Noel: I personally think there’s always been a lot of variety in our albums.  From our first release to Constellations.  Memos was a bit more of a straightforward affair, but even on that album there was a tune like Sitting on a Slow Clock.  I think what makes this album seem more varied though comes specifically from the fact that more people were directly involved in the songwriting.  I would not have written a song like Panda which Adam penned or Just Because You Can, which is a Barry tune.  Thinking back, Slow Clock, from Memos evolved from a Barry tune although I’m singing lead on it.  So, yes, having different folks offer their ideas to the song catalogue is a big reason for the sense of variety.  What’s interesting with this is, just because somebody wrote a song, doesn’t mean that person sings lead on the tune.  For example, I came in with the germ ideas for Parade and Spyglass, but it made much more sense for Barry and Pat to sing on those songs.  And I think, as mentioned previously, this is the other main reason why there is a greater sense of variety with the album.  Just more interesting, diverse and unique vocals across the board.  Adam has an almost Neil Young quavering quality to his vocal approach which I love, Barry brings a David Bazan (Pedro the Lion) vibe and Pat is flirting with an almost John Lennon feel.  Add my Irish-Morrisey like croon (not my comparison, but I’ve been told this is the case) and it’s a very interesting mix.  I think our vocals work very well together.  It also brings a much richer dynamic for background vocals.

Bryan: How do you feel The Hush Now has evolved in the 3 years since you released your last LP, Memos?

Noel: Well, we’ve all gotten a bit older.  I’ve personally slowed down a bit.  Honestly, I don’t feel a need to chase the dream, anymore.  Sure, it seemed futile in some respects, but it’s also the realization that what truly makes me happy is writing and recording music, which I’m doing.  And with a great set of musicians and friends.  I don’t need any validation beyond that.  I used to think I did, if I’m being honest, but not any longer.  So I think that has driven the evolution of the band somewhat.  Also, by not touring the last couple of years, we really learned a lot more about ourselves as a group and have tightened our collective approach to our music.  We no longer have a keyboardist and I think that really opened room for Adam and me to fill the space sonically, at least on this album.  We’re at a point where we can walk into a room after months apart and within 30 minutes, be right back on point with a new tune springing to life.  You don’t find that with a lot of folks.  It’s truly pretty special and the best part of being in this band.  There’s nothing like the feeling when you’re clicking as a unit and something new just happens.  Hard not to smile when that happens.  As far as evolution for the future, we’ll see.  Everyone in the band is a multi-instrumentalist and now that we’ve gotten the idea that we can all sing out of the way, I think it opens all sorts of opportunities.  It’s going to be interesting to see where it goes from here.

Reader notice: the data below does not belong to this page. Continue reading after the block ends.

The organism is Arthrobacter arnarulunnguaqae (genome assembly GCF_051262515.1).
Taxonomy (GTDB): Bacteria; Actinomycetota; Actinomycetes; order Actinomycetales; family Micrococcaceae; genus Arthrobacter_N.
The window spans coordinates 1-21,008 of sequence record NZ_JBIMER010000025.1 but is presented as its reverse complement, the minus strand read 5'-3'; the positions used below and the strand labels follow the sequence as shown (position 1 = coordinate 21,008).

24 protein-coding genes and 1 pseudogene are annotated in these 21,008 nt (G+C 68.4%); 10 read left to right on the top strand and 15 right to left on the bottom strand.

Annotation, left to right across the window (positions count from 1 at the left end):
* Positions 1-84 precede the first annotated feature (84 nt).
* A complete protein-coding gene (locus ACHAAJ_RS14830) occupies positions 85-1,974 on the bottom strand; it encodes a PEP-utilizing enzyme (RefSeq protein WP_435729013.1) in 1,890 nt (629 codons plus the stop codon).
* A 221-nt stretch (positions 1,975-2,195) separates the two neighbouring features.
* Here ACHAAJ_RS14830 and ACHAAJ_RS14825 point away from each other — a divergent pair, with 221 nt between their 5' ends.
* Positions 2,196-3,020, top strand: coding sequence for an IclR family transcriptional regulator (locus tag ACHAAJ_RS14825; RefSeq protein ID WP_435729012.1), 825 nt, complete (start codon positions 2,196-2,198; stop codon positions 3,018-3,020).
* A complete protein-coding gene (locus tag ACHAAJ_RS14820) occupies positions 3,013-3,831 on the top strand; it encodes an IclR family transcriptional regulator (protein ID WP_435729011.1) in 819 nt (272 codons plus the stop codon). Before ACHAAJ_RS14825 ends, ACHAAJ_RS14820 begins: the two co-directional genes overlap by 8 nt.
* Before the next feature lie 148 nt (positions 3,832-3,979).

Bryan: Last spring you released a cover of Neil Young’s Motion Pictures and earlier this week you released a version of Guided By Voices’ Redmen And Their Wives. Do you have a vision of how you want your rendition of the material to sound or is it more of a trial and error approach with covering other artists?

Noel: Honestly, I have a pretty simple home recording set-up that only sometimes works. So I’m limited to some extent with covers.  I bought a 1958 acoustic Martin for my birthday last year and just fell in love with it.  I think the first time I played a cover in my life was at the Ash Gray Proclamation Toys for Tots benefit last December with Motion Pictures and just haven’t stopped finger-picking since. So when it comes to covers, at least at this point, it usually comes down to me, the Martin and my cruddy computer which has a tendency to lock-up in the middle of a take.  Not to mention the lovely sirens blaring throughout Allston.  On my cover of Motion Pictures I went back the next day and thought, this song needs some accordion and trumpet.  So I added accordion and trumpet.  I’m always looking for an excuse to break those two instruments out. So maybe not so much a vision as much as a product of what’s available and a notion to take the song in a different direction while remaining true to the inherent beauty of the song I’m covering.  Once I choose a direction though, I’m pretty much locked in.  Don’t have much patience for trial and error, especially with a recording system that locks up constantly.

Bryan: What are your current plans to support the new LP, Sparkle Drive?

Noel: Well, We have a CD Release show at Davis Square Theater hosted by the Clicky Clicky Music Blog and The Ash Gray Proclamation which we’re really excited about.  It’s also for a great cause, benefitting MS which is near and dear to everyone in this band.  We also have a CMJ show on 22 Oct, but beyond that we haven’t decided if there will be additional shows at this point.  We’ll see.

Bryan: For those who have never seen the band or perhaps haven’t seen them recently, what can they expect on Sunday at The Davis Square Theater?

Noel: I believe Adam will be wearing gold bedazzled leotards with high-tops and fat laces. That should be interesting.

Tonight The Hush Now will celebrate the release of their new album at The Sparkle Drive Release Show and MS Benefit along with Slowdim and Emerald Comets at The Davis Square Theater.

 The Hush Now’s new album, Sparkle Drive is now available as a pay what you want download at their  Bandcamp site.

The Hush Now – Sparkle Drive